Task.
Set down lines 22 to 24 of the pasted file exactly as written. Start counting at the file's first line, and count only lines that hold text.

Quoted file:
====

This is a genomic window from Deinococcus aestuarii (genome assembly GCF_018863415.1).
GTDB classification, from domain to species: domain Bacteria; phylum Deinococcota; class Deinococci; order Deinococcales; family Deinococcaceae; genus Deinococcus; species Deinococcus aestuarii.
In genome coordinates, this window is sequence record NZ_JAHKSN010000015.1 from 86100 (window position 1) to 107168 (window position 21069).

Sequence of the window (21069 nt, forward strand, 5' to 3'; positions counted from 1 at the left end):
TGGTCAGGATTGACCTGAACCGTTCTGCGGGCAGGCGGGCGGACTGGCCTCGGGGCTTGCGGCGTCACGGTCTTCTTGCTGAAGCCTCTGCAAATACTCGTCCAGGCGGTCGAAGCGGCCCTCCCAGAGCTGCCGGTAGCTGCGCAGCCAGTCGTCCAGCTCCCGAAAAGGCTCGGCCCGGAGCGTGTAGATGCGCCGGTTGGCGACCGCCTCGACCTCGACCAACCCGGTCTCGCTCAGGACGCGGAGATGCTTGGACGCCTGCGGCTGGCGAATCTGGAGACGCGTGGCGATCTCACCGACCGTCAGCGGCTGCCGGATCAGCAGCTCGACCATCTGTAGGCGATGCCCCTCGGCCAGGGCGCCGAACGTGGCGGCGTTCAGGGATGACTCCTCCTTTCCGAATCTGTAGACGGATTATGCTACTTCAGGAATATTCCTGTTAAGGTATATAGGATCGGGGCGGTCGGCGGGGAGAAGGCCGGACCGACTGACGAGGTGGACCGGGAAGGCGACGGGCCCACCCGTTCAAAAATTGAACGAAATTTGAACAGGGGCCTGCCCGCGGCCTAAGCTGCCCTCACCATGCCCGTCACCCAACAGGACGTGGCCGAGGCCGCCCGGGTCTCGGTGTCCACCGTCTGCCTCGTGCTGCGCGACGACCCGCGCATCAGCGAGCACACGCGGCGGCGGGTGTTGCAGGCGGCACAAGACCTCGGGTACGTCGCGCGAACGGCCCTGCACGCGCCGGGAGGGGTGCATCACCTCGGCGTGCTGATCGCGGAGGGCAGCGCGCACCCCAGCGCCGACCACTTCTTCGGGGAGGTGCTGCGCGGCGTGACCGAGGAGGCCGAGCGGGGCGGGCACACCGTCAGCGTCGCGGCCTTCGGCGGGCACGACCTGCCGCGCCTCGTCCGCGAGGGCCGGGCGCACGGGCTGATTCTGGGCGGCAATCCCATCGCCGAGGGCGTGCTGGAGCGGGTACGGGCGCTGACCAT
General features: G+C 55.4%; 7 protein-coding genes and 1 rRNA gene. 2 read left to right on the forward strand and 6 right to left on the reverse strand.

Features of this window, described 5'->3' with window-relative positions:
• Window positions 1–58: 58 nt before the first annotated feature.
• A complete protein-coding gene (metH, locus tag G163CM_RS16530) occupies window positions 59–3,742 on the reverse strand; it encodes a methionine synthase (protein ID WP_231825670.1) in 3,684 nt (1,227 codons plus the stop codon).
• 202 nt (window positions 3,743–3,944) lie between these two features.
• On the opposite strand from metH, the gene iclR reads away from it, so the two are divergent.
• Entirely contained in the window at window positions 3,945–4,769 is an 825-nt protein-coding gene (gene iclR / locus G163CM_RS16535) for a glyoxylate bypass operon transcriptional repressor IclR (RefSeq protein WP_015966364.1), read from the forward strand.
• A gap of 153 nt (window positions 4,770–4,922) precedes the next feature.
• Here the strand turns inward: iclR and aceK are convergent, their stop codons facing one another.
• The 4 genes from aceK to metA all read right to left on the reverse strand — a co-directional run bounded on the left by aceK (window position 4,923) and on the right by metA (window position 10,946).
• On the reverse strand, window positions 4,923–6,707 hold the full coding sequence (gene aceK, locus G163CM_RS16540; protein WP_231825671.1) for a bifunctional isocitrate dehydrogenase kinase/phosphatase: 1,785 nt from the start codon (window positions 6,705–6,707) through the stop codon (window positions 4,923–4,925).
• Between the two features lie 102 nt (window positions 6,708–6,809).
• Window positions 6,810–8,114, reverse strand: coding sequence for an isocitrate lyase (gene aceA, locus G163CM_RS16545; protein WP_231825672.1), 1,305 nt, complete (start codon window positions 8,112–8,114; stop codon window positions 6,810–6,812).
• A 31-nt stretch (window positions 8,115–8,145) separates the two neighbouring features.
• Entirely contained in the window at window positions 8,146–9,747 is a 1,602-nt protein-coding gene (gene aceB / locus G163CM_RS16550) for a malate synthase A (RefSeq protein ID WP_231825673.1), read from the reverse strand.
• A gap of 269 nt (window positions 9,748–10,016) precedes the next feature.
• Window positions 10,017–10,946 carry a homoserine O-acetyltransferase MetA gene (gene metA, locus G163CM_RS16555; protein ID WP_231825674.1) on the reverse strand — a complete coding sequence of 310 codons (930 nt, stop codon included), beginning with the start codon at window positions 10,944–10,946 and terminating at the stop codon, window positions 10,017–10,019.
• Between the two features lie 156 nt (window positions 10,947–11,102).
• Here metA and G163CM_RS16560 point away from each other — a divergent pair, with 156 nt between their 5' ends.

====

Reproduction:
• Window positions 10,017–10,946 carry a homoserine O-acetyltransferase MetA gene (gene metA, locus G163CM_RS16555; protein ID WP_231825674.1) on the reverse strand — a complete coding sequence of 310 codons (930 nt, stop codon included), beginning with the start codon at window positions 10,944–10,946 and terminating at the stop codon, window positions 10,017–10,019.
• Between the two features lie 156 nt (window positions 10,947–11,102).
• Here metA and G163CM_RS16560 point away from each other — a divergent pair, with 156 nt between their 5' ends.